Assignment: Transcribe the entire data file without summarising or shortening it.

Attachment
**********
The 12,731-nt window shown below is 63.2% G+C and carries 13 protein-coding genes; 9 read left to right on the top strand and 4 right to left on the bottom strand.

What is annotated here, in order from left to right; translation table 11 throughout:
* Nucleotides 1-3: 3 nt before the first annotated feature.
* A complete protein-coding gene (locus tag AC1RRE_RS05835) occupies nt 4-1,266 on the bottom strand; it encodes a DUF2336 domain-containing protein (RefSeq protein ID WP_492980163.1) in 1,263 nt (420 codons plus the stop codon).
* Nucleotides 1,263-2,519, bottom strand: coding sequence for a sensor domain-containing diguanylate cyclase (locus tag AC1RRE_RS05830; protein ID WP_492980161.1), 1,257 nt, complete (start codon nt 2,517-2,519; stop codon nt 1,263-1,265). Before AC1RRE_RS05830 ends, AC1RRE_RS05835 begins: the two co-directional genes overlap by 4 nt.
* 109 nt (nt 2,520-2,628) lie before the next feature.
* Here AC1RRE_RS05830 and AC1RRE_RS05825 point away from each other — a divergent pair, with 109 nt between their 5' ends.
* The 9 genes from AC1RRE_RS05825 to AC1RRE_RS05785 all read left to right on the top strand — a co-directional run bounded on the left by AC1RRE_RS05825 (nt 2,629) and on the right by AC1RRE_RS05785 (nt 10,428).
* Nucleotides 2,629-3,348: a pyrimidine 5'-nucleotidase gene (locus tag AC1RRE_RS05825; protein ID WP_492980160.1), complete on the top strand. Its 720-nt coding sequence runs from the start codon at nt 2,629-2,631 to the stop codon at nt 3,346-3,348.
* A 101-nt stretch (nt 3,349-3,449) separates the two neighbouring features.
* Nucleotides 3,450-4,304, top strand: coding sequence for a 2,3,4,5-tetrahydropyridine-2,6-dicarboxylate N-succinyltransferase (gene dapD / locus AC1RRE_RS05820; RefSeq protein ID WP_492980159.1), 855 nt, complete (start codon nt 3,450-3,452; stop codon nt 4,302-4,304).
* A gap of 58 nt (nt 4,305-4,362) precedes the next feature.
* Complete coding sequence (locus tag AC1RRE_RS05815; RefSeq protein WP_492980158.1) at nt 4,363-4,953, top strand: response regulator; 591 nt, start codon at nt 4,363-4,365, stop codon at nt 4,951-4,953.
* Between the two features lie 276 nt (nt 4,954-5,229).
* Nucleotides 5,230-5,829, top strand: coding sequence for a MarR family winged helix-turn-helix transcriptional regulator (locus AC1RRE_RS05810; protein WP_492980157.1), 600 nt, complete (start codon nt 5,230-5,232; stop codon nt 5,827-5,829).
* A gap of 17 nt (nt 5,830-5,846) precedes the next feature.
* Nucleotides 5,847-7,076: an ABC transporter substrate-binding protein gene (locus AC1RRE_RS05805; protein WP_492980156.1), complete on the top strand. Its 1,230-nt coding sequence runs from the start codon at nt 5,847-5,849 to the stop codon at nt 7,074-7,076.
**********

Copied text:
The 12,731-nt window shown below is 63.2% G+C and carries 13 protein-coding genes; 9 read left to right on the top strand and 4 right to left on the bottom strand.

What is annotated here, in order from left to right; translation table 11 throughout:
* Nucleotides 1-3: 3 nt before the first annotated feature.
* A complete protein-coding gene (locus tag AC1RRE_RS05835) occupies nt 4-1,266 on the bottom strand; it encodes a DUF2336 domain-containing protein (RefSeq protein ID WP_492980163.1) in 1,263 nt (420 codons plus the stop codon).
* Nucleotides 1,263-2,519, bottom strand: coding sequence for a sensor domain-containing diguanylate cyclase (locus tag AC1RRE_RS05830; protein ID WP_492980161.1), 1,257 nt, complete (start codon nt 2,517-2,519; stop codon nt 1,263-1,265). Before AC1RRE_RS05830 ends, AC1RRE_RS05835 begins: the two co-directional genes overlap by 4 nt.
* 109 nt (nt 2,520-2,628) lie before the next feature.
* Here AC1RRE_RS05830 and AC1RRE_RS05825 point away from each other — a divergent pair, with 109 nt between their 5' ends.
* The 9 genes from AC1RRE_RS05825 to AC1RRE_RS05785 all read left to right on the top strand — a co-directional run bounded on the left by AC1RRE_RS05825 (nt 2,629) and on the right by AC1RRE_RS05785 (nt 10,428).
* Nucleotides 2,629-3,348: a pyrimidine 5'-nucleotidase gene (locus tag AC1RRE_RS05825; protein ID WP_492980160.1), complete on the top strand. Its 720-nt coding sequence runs from the start codon at nt 2,629-2,631 to the stop codon at nt 3,346-3,348.
* A 101-nt stretch (nt 3,349-3,449) separates the two neighbouring features.
* Nucleotides 3,450-4,304, top strand: coding sequence for a 2,3,4,5-tetrahydropyridine-2,6-dicarboxylate N-succinyltransferase (gene dapD / locus AC1RRE_RS05820; RefSeq protein ID WP_492980159.1), 855 nt, complete (start codon nt 3,450-3,452; stop codon nt 4,302-4,304).
* A gap of 58 nt (nt 4,305-4,362) precedes the next feature.
* Complete coding sequence (locus tag AC1RRE_RS05815; RefSeq protein WP_492980158.1) at nt 4,363-4,953, top strand: response regulator; 591 nt, start codon at nt 4,363-4,365, stop codon at nt 4,951-4,953.
* Between the two features lie 276 nt (nt 4,954-5,229).
* Nucleotides 5,230-5,829, top strand: coding sequence for a MarR family winged helix-turn-helix transcriptional regulator (locus AC1RRE_RS05810; protein WP_492980157.1), 600 nt, complete (start codon nt 5,230-5,232; stop codon nt 5,827-5,829).
* A gap of 17 nt (nt 5,830-5,846) precedes the next feature.
* Nucleotides 5,847-7,076: an ABC transporter substrate-binding protein gene (locus AC1RRE_RS05805; protein WP_492980156.1), complete on the top strand. Its 1,230-nt coding sequence runs from the start codon at nt 5,847-5,849 to the stop codon at nt 7,074-7,076.